Percy Bysshe Shelley Quotes

When hearts have one mingled, Love first leaves the well-built nest; The weak one is singled To endure what it once possessed. O Love! who bewailest The frailty of all things here, Why choose you the frailest, For your cradle, your home, and your bier.
Percy Bysshe Shelley (1792-1822), British poet. When the Lamp Is Shattered (l. 17-24). . . The Complete Poems of Percy Bysshe Shelley. Mary Shelley, ed. (1994) The Modern Library/Random House.
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. . . A widow bird sat mourning for her love Upon a wintry bough; The frozen wind crept on above, The freezing stream below.
Percy Bysshe Shelley (1792-1822), British poet. Charles the First (l. 1-4). . . Oxford Book of Short Poems, The. P. J. Kavanagh and James Michie, eds. Oxford University Press.
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and so this tree— Oh, that such our death may be!— Died in sleep, and felt no pain, To live in happier form again: From which, beneath Heaven's fairest star, The artist wrought this loved guitar;
Percy Bysshe Shelley (1792-1822), British poet. With a Guitar, to Jane (l. 53-58). . . The Complete Poems of Percy Bysshe Shelley. Mary Shelley, ed. (1994) The Modern Library/Random House.
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January gray is here, Like a sexton by her grave; February bears the bier, March with grief doth howl and rave, And April weeps—but, O ye hours! Follow with May's fairest flowers.
Percy Bysshe Shelley (1792-1822), British poet. "Dirge for the Year."
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An old, mad, blind, despised, and dying king,
Percy Bysshe Shelley (1792-1822), British poet. England in 1819 (l. 1). . . Norton Anthology of Poetry, The. Alexander W. Allison and others, eds. (3d ed., 1983) W. W. Norton & Company.
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If we reason, we would be understood; if we imagine, we would that the airy children of our brain were born anew within another's; if we feel, we would that another's nerves should vibrate to our own, that the beams of their eyes should kindle at once and mix and melt into our own, that lips of motionless ice should not reply to lips quivering and burning with the heart's best blood. This is Love.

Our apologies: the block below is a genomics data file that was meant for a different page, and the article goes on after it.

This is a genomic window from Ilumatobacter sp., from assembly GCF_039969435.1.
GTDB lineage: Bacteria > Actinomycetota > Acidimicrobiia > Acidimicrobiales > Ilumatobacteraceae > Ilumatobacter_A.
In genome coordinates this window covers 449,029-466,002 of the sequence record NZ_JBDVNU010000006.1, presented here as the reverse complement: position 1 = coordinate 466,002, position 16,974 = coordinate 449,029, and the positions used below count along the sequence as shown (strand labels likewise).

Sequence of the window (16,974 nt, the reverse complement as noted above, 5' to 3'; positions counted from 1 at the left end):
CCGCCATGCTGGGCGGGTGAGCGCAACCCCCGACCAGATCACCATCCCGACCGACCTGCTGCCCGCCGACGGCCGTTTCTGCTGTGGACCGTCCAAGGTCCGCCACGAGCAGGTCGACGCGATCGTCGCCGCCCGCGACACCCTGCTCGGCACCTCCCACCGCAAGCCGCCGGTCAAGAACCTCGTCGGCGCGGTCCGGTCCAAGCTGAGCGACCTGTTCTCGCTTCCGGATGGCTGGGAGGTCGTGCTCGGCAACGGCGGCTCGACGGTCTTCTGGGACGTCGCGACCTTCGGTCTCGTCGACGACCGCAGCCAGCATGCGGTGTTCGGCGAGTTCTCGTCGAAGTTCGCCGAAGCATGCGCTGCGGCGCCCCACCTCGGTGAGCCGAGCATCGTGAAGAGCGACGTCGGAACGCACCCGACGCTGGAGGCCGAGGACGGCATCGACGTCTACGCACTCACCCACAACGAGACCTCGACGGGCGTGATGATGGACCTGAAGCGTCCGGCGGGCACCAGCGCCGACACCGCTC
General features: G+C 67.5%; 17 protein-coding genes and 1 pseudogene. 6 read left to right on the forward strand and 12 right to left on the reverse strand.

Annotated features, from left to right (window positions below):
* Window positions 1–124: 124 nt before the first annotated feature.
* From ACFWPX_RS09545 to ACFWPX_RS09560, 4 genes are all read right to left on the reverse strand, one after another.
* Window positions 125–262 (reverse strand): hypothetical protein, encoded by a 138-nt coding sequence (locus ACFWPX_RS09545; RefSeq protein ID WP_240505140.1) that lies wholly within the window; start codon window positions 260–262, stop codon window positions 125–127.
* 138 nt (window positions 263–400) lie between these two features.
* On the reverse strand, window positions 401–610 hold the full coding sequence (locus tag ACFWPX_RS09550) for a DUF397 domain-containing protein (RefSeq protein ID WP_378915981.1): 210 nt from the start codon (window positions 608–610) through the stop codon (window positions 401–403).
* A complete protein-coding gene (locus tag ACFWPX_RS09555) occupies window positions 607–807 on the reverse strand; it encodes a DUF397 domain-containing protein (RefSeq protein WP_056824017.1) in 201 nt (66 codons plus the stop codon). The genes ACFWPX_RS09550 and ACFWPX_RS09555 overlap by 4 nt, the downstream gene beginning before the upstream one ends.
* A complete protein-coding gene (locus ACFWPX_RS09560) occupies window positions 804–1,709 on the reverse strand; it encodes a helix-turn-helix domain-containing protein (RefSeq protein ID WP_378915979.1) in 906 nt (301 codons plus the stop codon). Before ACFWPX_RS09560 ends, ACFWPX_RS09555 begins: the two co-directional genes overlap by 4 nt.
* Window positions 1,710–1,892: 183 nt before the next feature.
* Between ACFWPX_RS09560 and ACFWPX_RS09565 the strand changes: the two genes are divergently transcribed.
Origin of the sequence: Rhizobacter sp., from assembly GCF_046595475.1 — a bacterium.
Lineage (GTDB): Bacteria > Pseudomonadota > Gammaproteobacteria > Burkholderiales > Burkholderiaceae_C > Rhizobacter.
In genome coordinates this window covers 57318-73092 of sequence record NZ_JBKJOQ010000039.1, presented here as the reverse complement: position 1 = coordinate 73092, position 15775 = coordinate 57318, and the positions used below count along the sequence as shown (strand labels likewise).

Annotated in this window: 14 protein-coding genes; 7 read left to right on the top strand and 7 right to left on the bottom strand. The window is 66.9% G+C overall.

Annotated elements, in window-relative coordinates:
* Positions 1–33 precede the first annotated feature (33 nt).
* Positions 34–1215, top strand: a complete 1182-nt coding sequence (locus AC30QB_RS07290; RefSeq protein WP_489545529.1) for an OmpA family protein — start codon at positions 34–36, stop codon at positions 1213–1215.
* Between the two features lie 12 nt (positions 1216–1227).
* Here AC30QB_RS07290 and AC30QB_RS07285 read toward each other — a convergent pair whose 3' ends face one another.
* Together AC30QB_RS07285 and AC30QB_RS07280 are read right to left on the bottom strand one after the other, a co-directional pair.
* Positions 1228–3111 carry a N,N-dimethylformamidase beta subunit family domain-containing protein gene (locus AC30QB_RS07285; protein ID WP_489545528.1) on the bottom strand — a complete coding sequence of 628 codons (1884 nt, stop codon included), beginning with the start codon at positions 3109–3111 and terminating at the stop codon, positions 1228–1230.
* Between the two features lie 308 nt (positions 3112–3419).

Percy Bysshe Shelley (1792-1822), British poet. "Essay on Love," (1815-1819).
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Constancy has nothing virtuous in itself, independently of the pleasure it confers, and partakes of the temporizing spirit of vice in proportion as it endures tamely moral defects of magnitude in the object of its indiscreet choice.
Percy Bysshe Shelley (1792-1822), British poet. Even Love Is Sold (1813). A note from Queen Mab.
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Chastity is a monkish and evangelical superstition, a greater foe to natural temperance even than unintellectual sensuality.
Percy Bysshe Shelley (1792-1822), British poet. Even Love is Sold, note, Queen Mab (1813).
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The dust of creeds outworn.
Percy Bysshe Shelley (1792-1822), British poet. First Spirit, in Prometheus Unbound, act 1, l. 697 (1820).
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And this is Hell—and in this smother, All are damnable and damned; Each one damning, damns the other; They are damned by one another. By none other are they damned.
Percy Bysshe Shelley (1792-1822), British poet. "Hell," pt. 3, st. 15, Peter Bell the Third.
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